a Apud Augustin, de Civ. Dei, lib. viii. cap. 5.
b “ Pure Sabianism,” says Faber, appears to have been the most ancient idolatry; but in process of time deified mortals were supposed to be regents of the heavenly bodies, and were worshipped conjunctly with them. Ham, from his Egyptian name, 7'*-ON, Ham-On, seems to have been adored in union with the sun, as Nimrod was elevated to the constellation of Orion.”-Hore Mosaicæ, vol. i. p. 195. Cedreni Hist. comp. fol. 14.
great number of which were afterwards owned both by Greeks and barbarians; yea, there was no good or evil demon then worshipped, but only the stars which appear in the heavens."
Herodotus, speaking of the Persians, says, 66 The Persians had neither altars, nor temples, nor statues ; they laughed at those who worshipped the gods in such a manner; they sacrificed on the tops of mountains to the King of Heaven, whom they called Jupiter ; for they did not take their gods from among men, as the Greeks. They sacrificed to the sun, the moon, fire, water, and winds; to these only they sacrificed from the beginning.”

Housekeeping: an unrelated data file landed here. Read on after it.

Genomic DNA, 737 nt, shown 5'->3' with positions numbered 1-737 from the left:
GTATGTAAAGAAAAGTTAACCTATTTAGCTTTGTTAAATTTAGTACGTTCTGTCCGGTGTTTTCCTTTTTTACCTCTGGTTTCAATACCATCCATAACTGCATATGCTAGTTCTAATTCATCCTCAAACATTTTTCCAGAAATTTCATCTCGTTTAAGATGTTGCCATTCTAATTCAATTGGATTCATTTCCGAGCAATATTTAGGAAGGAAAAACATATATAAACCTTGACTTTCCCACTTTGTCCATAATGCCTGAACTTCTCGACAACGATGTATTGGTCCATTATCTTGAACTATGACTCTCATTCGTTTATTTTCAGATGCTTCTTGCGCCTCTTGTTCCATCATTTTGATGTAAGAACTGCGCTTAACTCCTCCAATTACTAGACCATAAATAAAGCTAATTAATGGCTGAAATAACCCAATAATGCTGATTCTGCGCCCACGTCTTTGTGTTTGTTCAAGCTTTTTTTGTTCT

Plutarch affirms, that King Numa forbade the Romans to represent God in the form of man or beast; nor was there any painted or graven image of a deity admitted among them for the space of the first hundred and sixty years, all which time their temples were free and pure from idols and images, which seemed too mean representations of God, to whom no access was allowed, but by a mind raised and elated by divine contemplation. b
Varro, cited by Augustine, assures us, that the ancient Romans, for more than one hundred and seventy years, worshipped their gods without images : if they had done so still, the gods might have been served with great purity; and he concludes, that those who first brought images into worship, took away the fear due to the deities, and led people into error.
Athenagorus says, that even among the Greeks, till the art of painting and statuary was found out, there was no mention of the images of the gods. Soon after
a Herodot. lib. i. cap. 131.
Life of Numa, Engl. Edit. vol. 1. p. 24, 25. • De Civitate Dei, lib. iv. cap. 31.